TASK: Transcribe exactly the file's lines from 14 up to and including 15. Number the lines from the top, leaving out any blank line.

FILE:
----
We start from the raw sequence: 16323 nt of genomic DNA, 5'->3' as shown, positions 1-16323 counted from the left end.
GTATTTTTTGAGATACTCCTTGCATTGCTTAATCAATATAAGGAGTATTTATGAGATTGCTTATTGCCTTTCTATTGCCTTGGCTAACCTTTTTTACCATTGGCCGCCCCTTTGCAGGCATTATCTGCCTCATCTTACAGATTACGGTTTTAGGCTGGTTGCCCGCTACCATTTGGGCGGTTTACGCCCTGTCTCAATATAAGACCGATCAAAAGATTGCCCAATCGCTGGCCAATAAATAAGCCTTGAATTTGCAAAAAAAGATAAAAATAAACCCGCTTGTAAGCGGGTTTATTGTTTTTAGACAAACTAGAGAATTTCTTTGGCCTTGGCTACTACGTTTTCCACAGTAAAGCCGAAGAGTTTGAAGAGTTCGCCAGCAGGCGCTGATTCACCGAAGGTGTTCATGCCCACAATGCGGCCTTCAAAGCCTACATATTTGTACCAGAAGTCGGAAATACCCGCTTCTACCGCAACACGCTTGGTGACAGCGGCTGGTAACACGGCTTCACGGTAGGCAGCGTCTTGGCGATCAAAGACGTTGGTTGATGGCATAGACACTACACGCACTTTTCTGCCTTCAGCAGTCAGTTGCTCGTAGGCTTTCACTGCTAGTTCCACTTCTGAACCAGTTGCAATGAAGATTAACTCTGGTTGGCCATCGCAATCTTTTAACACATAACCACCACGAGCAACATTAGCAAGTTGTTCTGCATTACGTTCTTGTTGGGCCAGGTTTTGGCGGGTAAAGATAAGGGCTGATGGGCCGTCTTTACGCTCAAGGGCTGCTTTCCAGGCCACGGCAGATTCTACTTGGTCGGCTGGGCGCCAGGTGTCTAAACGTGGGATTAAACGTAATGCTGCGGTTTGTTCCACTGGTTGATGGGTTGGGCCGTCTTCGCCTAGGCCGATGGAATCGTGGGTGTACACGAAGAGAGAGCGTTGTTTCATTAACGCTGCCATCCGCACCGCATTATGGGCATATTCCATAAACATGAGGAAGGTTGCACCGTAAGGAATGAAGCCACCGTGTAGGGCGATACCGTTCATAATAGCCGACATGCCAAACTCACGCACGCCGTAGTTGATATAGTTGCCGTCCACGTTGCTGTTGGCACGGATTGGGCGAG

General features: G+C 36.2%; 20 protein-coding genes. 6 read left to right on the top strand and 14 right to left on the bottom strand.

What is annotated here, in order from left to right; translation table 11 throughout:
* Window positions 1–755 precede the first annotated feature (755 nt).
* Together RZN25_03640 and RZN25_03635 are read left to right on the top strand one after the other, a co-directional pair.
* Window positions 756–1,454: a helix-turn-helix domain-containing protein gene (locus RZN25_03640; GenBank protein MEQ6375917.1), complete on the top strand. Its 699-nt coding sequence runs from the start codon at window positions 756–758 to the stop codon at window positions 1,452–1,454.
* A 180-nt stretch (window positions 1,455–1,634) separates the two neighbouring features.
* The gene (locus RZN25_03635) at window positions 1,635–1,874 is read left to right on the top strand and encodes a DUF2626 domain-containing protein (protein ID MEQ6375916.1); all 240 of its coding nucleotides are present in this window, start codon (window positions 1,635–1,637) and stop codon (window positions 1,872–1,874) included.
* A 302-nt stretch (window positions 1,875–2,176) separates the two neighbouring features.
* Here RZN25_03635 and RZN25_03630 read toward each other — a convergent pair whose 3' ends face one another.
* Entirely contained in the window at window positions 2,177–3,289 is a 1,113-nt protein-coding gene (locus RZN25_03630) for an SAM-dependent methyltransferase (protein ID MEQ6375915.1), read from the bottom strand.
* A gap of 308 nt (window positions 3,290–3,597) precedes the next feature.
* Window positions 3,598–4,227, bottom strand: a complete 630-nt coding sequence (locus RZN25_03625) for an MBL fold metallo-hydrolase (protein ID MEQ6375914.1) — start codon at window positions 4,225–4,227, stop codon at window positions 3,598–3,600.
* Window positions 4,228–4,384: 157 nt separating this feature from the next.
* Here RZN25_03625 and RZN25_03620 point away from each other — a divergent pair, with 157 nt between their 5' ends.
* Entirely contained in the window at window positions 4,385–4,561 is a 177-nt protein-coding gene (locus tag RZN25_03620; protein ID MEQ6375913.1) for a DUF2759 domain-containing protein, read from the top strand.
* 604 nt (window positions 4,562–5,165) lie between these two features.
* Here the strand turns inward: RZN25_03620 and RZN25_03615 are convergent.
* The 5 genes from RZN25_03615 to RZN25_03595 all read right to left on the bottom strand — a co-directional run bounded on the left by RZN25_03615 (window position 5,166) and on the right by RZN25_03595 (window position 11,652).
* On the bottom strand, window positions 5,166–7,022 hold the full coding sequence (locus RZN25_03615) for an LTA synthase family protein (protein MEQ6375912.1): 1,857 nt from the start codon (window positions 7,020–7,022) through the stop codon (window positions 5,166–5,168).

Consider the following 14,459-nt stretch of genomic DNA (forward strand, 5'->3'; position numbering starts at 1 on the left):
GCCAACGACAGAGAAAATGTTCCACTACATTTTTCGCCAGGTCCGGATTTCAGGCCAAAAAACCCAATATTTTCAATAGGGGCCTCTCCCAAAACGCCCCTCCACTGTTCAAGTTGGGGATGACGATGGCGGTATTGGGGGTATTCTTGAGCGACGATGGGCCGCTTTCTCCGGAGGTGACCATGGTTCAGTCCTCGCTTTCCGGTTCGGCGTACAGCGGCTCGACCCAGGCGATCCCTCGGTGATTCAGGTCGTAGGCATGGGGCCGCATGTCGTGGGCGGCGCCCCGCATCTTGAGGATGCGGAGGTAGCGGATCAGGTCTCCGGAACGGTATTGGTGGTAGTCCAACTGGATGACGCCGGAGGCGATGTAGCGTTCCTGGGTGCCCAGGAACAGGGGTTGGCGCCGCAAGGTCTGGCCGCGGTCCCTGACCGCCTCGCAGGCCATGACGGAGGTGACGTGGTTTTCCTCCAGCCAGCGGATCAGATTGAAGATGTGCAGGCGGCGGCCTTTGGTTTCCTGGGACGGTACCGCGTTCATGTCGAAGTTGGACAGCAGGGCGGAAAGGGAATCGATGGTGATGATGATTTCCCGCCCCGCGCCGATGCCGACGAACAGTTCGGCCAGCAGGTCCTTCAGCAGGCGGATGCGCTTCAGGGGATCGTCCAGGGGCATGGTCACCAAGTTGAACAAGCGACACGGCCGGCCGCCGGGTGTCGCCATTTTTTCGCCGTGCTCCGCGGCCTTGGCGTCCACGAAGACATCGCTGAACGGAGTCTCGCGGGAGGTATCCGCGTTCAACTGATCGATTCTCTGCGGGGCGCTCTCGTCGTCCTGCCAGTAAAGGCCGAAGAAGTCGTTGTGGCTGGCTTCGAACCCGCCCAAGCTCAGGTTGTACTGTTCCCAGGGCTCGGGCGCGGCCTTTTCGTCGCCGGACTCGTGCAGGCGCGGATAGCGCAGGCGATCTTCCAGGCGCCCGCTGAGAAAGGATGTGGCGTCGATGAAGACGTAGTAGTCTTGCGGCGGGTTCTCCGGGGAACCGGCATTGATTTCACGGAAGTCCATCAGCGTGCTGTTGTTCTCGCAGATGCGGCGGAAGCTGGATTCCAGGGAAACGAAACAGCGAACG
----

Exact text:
* Window positions 3,598–4,227, bottom strand: a complete 630-nt coding sequence (locus RZN25_03625) for an MBL fold metallo-hydrolase (protein ID MEQ6375914.1) — start codon at window positions 4,225–4,227, stop codon at window positions 3,598–3,600.
* Window positions 4,228–4,384: 157 nt separating this feature from the next.